Congress Releases Long-Classified 29 Pages Of 9/11 Report Congress released 29 long-classified pages of a report about the Sept. 11, 2001, terror attacks that detail connections to Saudi Arabia.
NPR logo

Congress Releases Long-Classified 29 Pages Of 9/11 Report

  • Download
  • <iframe src="https://www.npr.org/player/embed/486208720/486208721" width="100%" height="290" frameborder="0" scrolling="no" title="NPR embedded audio player">
  • Transcript
Congress Releases Long-Classified 29 Pages Of 9/11 Report

Congress Releases Long-Classified 29 Pages Of 9/11 Report

Congress Releases Long-Classified 29 Pages Of 9/11 Report

  • Download
  • <iframe src="https://www.npr.org/player/embed/486208720/486208721" width="100%" height="290" frameborder="0" scrolling="no" title="NPR embedded audio player">
  • Transcript

Congress released 29 long-classified pages of a report about the Sept. 11, 2001, terror attacks that detail connections to Saudi Arabia.

ARI SHAPIRO, HOST:

The missing 28 pages of a congressional report on the 9/11 attacks are no longer missing. And it turns out there are actually 29 pages, a full chapter about the role Saudi Arabia may have played in those attacks. Thirteen years after President George W. Bush ordered those pages classified as top secret, the Obama administration gave Congress the green light today to release them to the public.

Joining me to talk about what is in those 29 pages and why it took so long for them to come out is NPR national security correspondent David Welna. Hi, David.

DAVID WELNA, BYLINE: Hi.

SHAPIRO: There's been lots of speculation about why these pages were kept secret, a lot of it having to do with what they might say about possible financial support from Saudi Arabia for the 9/11 attacks. So you've looked at it. What's in there?

WELNA: Well, you know, there certainly is a lot there for those of us who don't have top secret security clearances and have not been able to see the part of the report that's been suppressed. The very first sentence in it sort of sums it up.

While in the United States, it reads, (reading) some of the September 11 hijackers were in contact with and received support or assistance from individuals who may be connected to the Saudi government.

And it goes on to say that at least two of those individuals were alleged by some to be Saudi intelligence officers. Now, it's important to point out that the words may be connected and alleged by some are used. This is a document that lays out a case for further investigation. It describes various Saudi nationals being in contact with and giving money to two of the hijackers while those two men who were themselves Saudis were learning to fly jetliners in San Diego. There are even associations made between these alleged enablers and the Saudi ambassador at the time to Washington. And all this is based on reports from the FBI and the CIA.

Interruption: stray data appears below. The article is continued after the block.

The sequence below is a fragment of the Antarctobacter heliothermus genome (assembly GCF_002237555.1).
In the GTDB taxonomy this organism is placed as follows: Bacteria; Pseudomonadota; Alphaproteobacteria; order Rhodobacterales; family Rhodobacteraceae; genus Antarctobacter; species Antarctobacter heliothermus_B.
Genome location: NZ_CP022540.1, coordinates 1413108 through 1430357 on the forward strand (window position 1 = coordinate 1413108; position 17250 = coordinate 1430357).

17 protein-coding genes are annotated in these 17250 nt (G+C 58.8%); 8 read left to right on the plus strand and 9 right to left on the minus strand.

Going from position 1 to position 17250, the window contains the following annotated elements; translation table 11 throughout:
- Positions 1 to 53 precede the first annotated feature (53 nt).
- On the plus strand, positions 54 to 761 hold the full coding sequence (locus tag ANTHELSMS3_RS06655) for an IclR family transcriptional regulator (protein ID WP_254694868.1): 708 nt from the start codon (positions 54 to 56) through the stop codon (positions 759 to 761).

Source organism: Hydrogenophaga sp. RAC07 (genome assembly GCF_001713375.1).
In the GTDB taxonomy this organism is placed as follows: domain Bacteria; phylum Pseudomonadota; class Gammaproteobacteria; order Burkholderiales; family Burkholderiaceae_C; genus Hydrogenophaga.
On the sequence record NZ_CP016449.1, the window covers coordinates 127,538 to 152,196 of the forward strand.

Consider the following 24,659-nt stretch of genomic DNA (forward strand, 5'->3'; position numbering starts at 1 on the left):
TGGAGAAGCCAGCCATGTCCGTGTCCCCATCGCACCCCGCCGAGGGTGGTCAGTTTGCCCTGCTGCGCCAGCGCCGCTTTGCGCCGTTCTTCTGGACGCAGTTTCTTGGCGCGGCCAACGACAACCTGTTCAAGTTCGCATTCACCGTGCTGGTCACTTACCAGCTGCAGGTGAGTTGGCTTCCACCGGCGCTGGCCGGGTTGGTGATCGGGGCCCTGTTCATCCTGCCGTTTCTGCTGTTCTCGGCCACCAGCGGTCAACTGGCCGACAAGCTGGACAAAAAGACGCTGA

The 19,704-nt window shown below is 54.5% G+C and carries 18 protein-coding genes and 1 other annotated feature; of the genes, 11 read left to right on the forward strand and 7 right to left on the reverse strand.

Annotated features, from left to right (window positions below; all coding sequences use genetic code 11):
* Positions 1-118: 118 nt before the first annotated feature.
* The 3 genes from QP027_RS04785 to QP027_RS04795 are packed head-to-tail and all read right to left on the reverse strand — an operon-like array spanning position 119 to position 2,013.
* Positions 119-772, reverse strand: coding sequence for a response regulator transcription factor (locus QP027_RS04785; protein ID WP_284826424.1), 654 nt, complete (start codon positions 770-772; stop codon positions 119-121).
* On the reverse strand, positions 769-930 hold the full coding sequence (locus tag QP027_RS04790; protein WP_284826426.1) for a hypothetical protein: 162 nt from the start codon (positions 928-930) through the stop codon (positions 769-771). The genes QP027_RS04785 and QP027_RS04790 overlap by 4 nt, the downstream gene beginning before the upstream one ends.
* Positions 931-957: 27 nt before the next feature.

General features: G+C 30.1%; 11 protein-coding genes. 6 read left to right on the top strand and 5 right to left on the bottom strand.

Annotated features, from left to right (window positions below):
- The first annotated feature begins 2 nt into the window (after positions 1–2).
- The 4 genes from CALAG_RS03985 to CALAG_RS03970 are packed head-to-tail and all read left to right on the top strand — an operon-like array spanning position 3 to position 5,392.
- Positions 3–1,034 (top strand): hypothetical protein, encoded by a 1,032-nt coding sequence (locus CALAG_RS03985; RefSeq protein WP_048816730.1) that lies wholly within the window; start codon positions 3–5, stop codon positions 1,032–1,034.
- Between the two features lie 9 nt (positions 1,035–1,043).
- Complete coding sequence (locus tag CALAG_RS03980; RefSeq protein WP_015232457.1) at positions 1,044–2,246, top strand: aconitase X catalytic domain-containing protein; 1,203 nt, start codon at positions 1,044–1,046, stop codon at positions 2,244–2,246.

SHAPIRO: Let's talk about why this took so long to come out. Relatives of 9/11 victims who met with President Obama say he promised them twice that these pages would be made public, and yet it has only happened in the final months of his administration. Why?

WELNA: Well, you know, there's a very delicate relationship between the U.S. and Saudi Arabia. The official explanation that was offered today by the Office of the Director of National Intelligence which authorized the partially redacted declassification is that these pages contain what it called still sensitive national security and law enforcement information. But it said the executive branch decided the harm done to national security from releasing these pages was outweighed by the public interest in additional transparency by the report's findings. Here's White House spokesman Josh Earnest's take on the issue.

(SOUNDBITE OF ARCHIVED RECORDING)

JOSH EARNEST: These pages while they don't shed any new light or change any of the conclusions about responsibility for the 9/11 attacks, they are consistent with the commitment to transparency that the administration has tried to apply to even sensitive national security issues.

WELNA: Now, the White House stands by the findings in a later report by the 9/11 Commission, which found no evidence that the Saudi government as an institution or senior Saudi officials funded al-Qaida.

SHAPIRO: That's NPR national security correspondent David Welna. Thanks, David.

WELNA: You're welcome, Ari.

Copyright © 2016 NPR. All rights reserved. Visit our website terms of use and permissions pages at www.npr.org for further information.

NPR transcripts are created on a rush deadline by Verb8tm, Inc., an NPR contractor, and produced using a proprietary transcription process developed with NPR. This text may not be in its final form and may be updated or revised in the future. Accuracy and availability may vary. The authoritative record of NPR’s programming is the audio record.